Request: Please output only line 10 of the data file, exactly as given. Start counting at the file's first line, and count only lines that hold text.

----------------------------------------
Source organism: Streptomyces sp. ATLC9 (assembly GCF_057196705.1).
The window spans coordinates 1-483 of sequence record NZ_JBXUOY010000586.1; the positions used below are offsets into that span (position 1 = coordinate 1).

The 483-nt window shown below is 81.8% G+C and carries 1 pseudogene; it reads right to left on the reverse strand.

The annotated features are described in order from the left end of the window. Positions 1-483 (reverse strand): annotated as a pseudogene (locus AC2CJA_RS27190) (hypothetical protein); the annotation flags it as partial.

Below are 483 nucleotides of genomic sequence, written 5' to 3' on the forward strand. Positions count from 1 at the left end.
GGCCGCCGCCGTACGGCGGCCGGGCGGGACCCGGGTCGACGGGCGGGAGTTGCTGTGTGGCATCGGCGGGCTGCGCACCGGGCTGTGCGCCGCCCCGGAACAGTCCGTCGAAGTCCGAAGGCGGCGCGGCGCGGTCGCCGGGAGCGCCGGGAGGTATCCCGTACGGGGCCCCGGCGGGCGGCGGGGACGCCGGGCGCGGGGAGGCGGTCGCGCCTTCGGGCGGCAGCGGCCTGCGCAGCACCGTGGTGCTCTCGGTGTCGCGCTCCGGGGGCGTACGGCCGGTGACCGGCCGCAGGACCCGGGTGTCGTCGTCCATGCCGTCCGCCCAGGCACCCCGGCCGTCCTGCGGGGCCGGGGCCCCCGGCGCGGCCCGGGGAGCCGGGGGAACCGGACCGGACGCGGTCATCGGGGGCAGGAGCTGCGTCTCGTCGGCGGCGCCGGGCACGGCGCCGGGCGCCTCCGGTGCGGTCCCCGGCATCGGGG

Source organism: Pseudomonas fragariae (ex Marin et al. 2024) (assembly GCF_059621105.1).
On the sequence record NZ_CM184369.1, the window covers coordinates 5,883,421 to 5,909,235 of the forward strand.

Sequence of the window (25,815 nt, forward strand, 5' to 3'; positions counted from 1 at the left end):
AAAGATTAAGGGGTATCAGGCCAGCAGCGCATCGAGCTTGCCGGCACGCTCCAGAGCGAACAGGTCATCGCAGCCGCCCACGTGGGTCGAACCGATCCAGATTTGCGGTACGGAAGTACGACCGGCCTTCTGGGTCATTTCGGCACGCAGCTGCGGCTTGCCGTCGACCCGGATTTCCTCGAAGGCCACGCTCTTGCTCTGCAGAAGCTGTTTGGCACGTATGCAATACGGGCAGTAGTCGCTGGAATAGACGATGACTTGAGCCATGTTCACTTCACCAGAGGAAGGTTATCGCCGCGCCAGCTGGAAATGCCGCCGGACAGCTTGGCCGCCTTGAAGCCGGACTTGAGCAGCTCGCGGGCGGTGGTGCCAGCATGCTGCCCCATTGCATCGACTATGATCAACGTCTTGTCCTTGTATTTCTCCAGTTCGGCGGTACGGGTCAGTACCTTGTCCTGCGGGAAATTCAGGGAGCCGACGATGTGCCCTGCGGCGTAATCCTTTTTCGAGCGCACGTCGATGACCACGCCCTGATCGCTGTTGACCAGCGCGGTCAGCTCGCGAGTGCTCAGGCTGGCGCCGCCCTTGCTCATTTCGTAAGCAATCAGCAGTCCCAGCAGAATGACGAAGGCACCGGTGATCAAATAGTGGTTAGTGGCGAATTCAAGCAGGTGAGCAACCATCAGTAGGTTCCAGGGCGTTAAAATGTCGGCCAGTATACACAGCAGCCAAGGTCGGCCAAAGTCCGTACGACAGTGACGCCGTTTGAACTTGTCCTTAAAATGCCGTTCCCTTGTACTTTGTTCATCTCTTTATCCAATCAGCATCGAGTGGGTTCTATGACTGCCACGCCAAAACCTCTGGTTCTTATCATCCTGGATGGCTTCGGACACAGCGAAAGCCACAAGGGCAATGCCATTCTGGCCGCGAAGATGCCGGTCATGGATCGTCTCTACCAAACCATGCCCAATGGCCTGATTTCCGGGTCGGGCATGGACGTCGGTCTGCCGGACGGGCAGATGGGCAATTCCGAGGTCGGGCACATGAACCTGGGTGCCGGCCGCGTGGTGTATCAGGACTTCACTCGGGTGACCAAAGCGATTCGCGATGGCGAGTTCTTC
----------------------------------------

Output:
AAAGATTAAGGGGTATCAGGCCAGCAGCGCATCGAGCTTGCCGGCACGCTCCAGAGCGAACAGGTCATCGCAGCCGCCCACGTGGGTCGAACCGATCCAGATTTGCGGTACGGAAGTACGACCGGCCTTCTGGGTCATTTCGGCACGCAGCTGCGGCTTGCCGTCGACCCGGATTTCCTCGAAGGCCACGCTCTTGCTCTGCAGAAGCTGTTTGGCACGTATGCAATACGGGCAGTAGTCGCTGGAATAGACGATGACTTGAGCCATGTTCACTTCACCAGAGGAAGGTTATCGCCGCGCCAGCTGGAAATGCCGCCGGACAGCTTGGCCGCCTTGAAGCCGGACTTGAGCAGCTCGCGGGCGGTGGTGCCAGCATGCTGCCCCATTGCATCGACTATGATCAACGTCTTGTCCTTGTATTTCTCCAGTTCGGCGGTACGGGTCAGTACCTTGTCCTGCGGGAAATTCAGGGAGCCGACGATGTGCCCTGCGGCGTAATCCTTTTTCGAGCGCACGTCGATGACCACGCCCTGATCGCTGTTGACCAGCGCGGTCAGCTCGCGAGTGCTCAGGCTGGCGCCGCCCTTGCTCATTTCGTAAGCAATCAGCAGTCCCAGCAGAATGACGAAGGCACCGGTGATCAAATAGTGGTTAGTGGCGAATTCAAGCAGGTGAGCAACCATCAGTAGGTTCCAGGGCGTTAAAATGTCGGCCAGTATACACAGCAGCCAAGGTCGGCCAAAGTCCGTACGACAGTGACGCCGTTTGAACTTGTCCTTAAAATGCCGTTCCCTTGTACTTTGTTCATCTCTTTATCCAATCAGCATCGAGTGGGTTCTATGACTGCCACGCCAAAACCTCTGGTTCTTATCATCCTGGATGGCTTCGGACACAGCGAAAGCCACAAGGGCAATGCCATTCTGGCCGCGAAGATGCCGGTCATGGATCGTCTCTACCAAACCATGCCCAATGGCCTGATTTCCGGGTCGGGCATGGACGTCGGTCTGCCGGACGGGCAGATGGGCAATTCCGAGGTCGGGCACATGAACCTGGGTGCCGGCCGCGTGGTGTATCAGGACTTCACTCGGGTGACCAAAGCGATTCGCGATGGCGAGTTCTTC